After a long journey involving the public administrations of Tuscany (Region, Province and Local Council), the Italian Ministry of the Environment, United Nations organizations, private and non-profit foundations (Nobrega Foundation, Romualdo del Bianco Foundation, Ipogea) , International experts and scholars gathered in numerous conferences and engaged in projects and pilot experiences, the International Institute of Traditional Knowledge (ITKI) was established in 2010. The Institute has the legal form of a private association created by members, supporters and foundations. They can contribute in various ways as defined by the statute. Each of the founding members will make a donation of € 50,000 to the Institute’s capital allowance. After meeting the requirements set by UNESCO, ITKI will be presented at the 2011 General Conference for UNESCO for recognition as UNESCO II. ITKI is the fulcrum of an international proposal for the inventory, conservation and dissemination of innovative traditional knowledge.

ITKI’s mission is to create a database of traditional techniques and sustainable technologies that will become a primary source of visibility and certification for ideas, practices and companies committed to the conservation of landscapes, ecosystems and cultural heritage. Through ITKI, traditional solutions and innovative proposals will be disseminated by the 800 UNESCO sites around the world and by an international network of foundations, study centers, experts and professionals. The Institute’s global headquarters will be in Europe, with regional headquarters in the Americas, Africa, Asia and Oceania.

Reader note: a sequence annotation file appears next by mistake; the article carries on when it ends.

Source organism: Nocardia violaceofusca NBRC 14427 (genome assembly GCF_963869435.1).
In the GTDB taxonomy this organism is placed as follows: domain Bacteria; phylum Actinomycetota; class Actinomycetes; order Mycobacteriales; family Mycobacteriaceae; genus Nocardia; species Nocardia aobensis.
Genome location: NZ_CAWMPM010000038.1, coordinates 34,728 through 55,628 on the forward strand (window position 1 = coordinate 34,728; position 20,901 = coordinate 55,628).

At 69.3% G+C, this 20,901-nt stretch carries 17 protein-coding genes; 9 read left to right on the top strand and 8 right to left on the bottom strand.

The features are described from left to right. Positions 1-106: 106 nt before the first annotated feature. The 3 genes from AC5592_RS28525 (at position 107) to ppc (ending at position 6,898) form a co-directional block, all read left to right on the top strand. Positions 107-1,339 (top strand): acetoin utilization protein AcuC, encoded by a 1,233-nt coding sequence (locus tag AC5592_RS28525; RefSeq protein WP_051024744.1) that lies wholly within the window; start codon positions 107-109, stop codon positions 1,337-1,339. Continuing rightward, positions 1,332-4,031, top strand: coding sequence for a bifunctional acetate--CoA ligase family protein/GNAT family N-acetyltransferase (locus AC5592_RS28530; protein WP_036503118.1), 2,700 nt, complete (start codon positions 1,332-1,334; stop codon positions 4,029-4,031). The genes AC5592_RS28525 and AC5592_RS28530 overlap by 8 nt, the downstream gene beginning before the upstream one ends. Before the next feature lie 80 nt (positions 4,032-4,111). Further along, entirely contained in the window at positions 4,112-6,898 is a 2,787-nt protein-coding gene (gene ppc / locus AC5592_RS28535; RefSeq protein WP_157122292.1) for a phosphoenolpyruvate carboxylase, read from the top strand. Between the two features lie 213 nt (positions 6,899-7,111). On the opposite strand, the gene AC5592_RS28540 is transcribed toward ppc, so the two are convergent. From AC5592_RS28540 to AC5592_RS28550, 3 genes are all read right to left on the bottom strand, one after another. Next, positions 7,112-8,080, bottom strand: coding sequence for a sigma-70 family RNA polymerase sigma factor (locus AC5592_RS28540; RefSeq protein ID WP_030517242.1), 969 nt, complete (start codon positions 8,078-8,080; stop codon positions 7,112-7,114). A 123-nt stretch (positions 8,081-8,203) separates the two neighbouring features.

For the global headquarters ITKI has chosen the Gualchiere di Remole, on the outskirts of Florence, Italy. A primary objective of the Institute is to ensure that the public awareness of this medieval water mill is maintained by returning the buildings, creating a museum of traditional hydraulic technology (reintegrating the site system of water wheels and milling machines and creating permanent exhibitions of techniques traditional Machinery and their innovative use) and recovering the surrounding meadows and wooded areas using procedures guided by respect, sustainability and ecological compatibility.